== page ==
Gov. Phil Bredesen has promised that all revenue from the
state's fuel tax will be routed into the Tennessee Department of
Transportation's budget for the coming year. Tolls and higher fuel taxes also
could be on the horizon.
The state's per-gallon tax on gas and diesel generates about
$651 million annually in revenue. Since the start of Bredesen's term in 2003,
the governor has diverted more than $200 million from the road fund to help
balance the state's budget.
Bredesen restored about $33 million to TDOT for the current
budget year, The Associated Press reported. The next budget year begins
The bulk of the money that will be restored to the agency in
the next budget year would go for roads, TDOT Commissioner Gerald Nicely said
The infusion of funds will be used for construction projects
funded fully by the state without federal aid, access roads, highway
maintenance and improvements, and mass transit programs.
Nicely also said department officials and state legislators
will discuss possible revenue enhancers during the next year. TDOT officials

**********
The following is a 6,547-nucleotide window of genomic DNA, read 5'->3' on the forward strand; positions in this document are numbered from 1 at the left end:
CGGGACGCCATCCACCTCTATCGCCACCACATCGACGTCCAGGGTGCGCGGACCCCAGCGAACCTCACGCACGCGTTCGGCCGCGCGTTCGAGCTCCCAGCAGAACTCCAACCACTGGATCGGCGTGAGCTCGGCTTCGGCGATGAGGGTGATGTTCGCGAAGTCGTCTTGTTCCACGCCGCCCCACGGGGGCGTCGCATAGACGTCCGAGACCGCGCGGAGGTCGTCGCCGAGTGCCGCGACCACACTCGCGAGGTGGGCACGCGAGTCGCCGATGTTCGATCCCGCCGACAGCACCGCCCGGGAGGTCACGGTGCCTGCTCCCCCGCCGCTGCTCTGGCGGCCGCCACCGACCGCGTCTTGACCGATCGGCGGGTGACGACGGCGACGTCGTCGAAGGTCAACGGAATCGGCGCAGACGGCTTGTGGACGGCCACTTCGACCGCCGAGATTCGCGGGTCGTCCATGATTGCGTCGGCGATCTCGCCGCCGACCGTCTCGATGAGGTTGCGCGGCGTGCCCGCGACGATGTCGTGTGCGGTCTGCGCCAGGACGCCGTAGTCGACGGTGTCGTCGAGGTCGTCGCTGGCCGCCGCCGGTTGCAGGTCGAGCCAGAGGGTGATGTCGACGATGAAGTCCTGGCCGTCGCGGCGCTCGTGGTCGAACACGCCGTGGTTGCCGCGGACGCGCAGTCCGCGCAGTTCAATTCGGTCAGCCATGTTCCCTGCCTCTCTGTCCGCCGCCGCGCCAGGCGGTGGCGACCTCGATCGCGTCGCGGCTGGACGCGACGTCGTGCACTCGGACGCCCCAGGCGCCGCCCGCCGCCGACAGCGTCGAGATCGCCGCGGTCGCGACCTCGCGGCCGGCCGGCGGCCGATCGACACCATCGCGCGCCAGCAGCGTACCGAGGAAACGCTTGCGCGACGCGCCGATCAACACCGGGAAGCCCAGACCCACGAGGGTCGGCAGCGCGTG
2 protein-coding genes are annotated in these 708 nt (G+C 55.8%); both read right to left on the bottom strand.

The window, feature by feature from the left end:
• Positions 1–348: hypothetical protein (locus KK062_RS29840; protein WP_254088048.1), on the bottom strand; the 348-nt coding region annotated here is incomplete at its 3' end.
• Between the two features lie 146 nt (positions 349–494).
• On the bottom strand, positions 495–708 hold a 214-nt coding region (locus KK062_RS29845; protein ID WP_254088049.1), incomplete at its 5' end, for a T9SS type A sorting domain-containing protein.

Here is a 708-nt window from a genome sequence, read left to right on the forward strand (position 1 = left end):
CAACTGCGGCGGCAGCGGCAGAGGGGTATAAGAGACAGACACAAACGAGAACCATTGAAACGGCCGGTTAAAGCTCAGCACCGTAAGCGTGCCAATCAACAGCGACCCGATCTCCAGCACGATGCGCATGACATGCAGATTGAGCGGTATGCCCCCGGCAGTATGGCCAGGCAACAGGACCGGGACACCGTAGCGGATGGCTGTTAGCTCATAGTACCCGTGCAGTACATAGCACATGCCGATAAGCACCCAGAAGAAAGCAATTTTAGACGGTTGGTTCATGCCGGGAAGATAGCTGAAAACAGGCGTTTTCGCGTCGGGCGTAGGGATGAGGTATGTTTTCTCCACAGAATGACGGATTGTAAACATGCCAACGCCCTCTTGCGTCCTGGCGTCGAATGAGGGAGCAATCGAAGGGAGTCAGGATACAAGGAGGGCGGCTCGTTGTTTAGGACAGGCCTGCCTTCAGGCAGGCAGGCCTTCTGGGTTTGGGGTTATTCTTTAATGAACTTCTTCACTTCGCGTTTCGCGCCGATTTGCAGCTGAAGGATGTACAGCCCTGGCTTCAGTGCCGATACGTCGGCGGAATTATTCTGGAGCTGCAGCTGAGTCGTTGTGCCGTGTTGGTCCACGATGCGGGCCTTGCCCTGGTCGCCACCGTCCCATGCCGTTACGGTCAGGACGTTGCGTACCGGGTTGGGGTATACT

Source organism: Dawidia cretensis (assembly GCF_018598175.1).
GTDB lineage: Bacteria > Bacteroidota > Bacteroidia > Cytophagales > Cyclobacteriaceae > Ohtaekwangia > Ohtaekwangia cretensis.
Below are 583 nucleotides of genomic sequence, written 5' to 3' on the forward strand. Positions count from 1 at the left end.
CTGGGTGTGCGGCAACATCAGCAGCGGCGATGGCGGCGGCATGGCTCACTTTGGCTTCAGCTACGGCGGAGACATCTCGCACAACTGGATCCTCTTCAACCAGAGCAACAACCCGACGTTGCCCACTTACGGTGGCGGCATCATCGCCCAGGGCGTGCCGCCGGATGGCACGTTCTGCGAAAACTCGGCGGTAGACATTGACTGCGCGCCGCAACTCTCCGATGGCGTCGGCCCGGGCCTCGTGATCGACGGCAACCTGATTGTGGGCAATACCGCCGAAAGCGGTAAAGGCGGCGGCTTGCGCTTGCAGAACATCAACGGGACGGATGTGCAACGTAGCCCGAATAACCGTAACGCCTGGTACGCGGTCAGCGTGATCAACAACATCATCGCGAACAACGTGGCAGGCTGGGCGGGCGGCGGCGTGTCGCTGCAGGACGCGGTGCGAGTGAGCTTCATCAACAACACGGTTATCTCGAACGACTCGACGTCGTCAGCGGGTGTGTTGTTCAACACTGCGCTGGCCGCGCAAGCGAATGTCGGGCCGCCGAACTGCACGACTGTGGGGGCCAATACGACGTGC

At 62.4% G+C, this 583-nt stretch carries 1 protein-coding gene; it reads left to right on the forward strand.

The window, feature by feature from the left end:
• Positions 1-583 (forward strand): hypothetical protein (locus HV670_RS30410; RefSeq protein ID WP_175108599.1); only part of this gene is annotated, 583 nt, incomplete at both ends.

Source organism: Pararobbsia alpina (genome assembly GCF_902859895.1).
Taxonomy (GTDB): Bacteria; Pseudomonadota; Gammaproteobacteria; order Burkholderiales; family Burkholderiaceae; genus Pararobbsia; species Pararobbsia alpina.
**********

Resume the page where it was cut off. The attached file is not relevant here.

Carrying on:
have said an additional $2 billion is needed during the next decade to improve
congestion on state roads, The AP reported.
Adding toll roads and public-private partnerships already
have been mentioned for further study as well as a boost in the state's fuel
With that in mind, House Transportation Committee Chair
Phillip Pinion is drafting measures that would set up a special commission to
oversee toll routes and public-private road partnerships.
Pinion, D-Union City, said all alternative funding methods
need to be on the table.
Bredesen said he would consider the idea of a toll road. He
was lukewarm to the idea of involving the private sector when the state could
operate the tolls.
The governor also said he wouldn't rule out a fuel tax
increase but he doesn't plan to call for a boost in the rate.